Hedge funds’ European stock binge masks bearish retreat

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LONDON, Jan 27 (Reuters) – Hedge funds in January picked up the most European stocks compared to U.S. equities for 20 years, but investment banking research published this week showed that this may be more of a bear retreat than a bull run.

Much of the buying was by algorithm-driven funds that have backed out of their previous bearish bets on European equities, according to a JPMorgan note published this week and seen by Reuters on Friday.

European stocks are up about 6% so far this month, lifted by China’s reopening and a milder-than-expected winter that dampened the effect of the energy shock.

Hedge funds splurged on sectors such as steel, airlines and retail, in what the bank said was largely short-covering – undoing a bet that was made in the past that asset will weaken.

They were not bullish at all. Hedge funds took short positions in oil and gas, UK mining companies and European banks, JPMorgan said.

But sterling’s recent strength against the dollar has encouraged global hedge funds to buy the stock of domestically focused UK companies, the bank said. Sterling is up around 2.5% so far this month.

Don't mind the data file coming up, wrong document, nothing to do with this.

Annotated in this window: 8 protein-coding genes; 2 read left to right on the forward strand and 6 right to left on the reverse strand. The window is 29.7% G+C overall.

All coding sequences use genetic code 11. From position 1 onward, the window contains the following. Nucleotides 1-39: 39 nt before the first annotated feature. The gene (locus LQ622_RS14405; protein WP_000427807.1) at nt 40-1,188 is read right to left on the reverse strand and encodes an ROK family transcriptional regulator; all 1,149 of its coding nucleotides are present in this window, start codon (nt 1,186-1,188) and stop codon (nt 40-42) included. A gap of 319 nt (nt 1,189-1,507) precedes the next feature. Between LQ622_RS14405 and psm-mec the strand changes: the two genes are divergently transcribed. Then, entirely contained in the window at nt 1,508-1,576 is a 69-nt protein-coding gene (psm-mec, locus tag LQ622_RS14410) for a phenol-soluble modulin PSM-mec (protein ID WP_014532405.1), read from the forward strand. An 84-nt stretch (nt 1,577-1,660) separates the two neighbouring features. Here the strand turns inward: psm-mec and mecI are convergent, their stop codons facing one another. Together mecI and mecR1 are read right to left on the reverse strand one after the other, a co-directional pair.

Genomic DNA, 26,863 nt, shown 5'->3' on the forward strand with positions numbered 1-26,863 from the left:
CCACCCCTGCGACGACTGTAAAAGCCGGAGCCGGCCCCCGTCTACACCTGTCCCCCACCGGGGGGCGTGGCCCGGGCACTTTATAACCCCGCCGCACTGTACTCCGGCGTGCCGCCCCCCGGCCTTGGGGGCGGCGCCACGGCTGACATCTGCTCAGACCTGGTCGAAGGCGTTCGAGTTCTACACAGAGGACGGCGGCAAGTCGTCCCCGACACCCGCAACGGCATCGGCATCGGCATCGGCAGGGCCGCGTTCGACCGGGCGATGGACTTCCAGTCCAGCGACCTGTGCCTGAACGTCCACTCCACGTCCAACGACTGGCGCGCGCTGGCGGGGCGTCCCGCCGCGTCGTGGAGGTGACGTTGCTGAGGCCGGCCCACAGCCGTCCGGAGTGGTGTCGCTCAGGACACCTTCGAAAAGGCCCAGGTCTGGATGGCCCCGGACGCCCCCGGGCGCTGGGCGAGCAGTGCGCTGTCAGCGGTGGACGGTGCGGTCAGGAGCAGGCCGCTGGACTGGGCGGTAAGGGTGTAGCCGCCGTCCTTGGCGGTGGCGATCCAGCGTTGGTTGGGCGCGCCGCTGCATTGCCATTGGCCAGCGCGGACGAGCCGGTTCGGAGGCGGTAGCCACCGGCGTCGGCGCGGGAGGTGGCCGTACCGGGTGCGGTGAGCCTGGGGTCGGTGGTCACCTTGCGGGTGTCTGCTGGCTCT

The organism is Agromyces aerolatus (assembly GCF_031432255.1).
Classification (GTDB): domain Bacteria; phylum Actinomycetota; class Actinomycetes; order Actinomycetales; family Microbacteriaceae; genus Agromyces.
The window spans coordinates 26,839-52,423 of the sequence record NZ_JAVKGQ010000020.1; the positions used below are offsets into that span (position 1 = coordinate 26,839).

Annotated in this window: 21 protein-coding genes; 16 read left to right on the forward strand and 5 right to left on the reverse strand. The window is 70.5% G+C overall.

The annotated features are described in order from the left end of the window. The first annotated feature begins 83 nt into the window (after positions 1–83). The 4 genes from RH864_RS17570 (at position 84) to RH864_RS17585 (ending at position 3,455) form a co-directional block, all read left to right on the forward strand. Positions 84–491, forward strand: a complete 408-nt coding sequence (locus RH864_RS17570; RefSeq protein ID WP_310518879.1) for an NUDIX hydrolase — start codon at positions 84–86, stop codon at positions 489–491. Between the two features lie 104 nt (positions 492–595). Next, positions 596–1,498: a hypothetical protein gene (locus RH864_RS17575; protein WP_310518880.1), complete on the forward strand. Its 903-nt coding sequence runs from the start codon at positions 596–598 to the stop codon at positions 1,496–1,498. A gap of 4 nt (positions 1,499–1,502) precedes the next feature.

US equity hedge funds started 2023 with 18% less leverage than they had in 2022. This money is usually used to borrow stocks and then sell them short, according to a note from Morgan Stanley on Tuesday.

It’s usually a bullish sign to see an increase in hedge fund buying like this. But “this does not feel the case with the latest increase,” said Morgan Stanley, who explained that “it can be attributed entirely to hedge funds covering short positions”.

Shorts in individual stocks increased, even though hedge funds were generally buyers of North American equities, Morgan Stanley said. (Reporting by Nell Mackenzie; Editing by Amanda Cooper and Jan Harvey)

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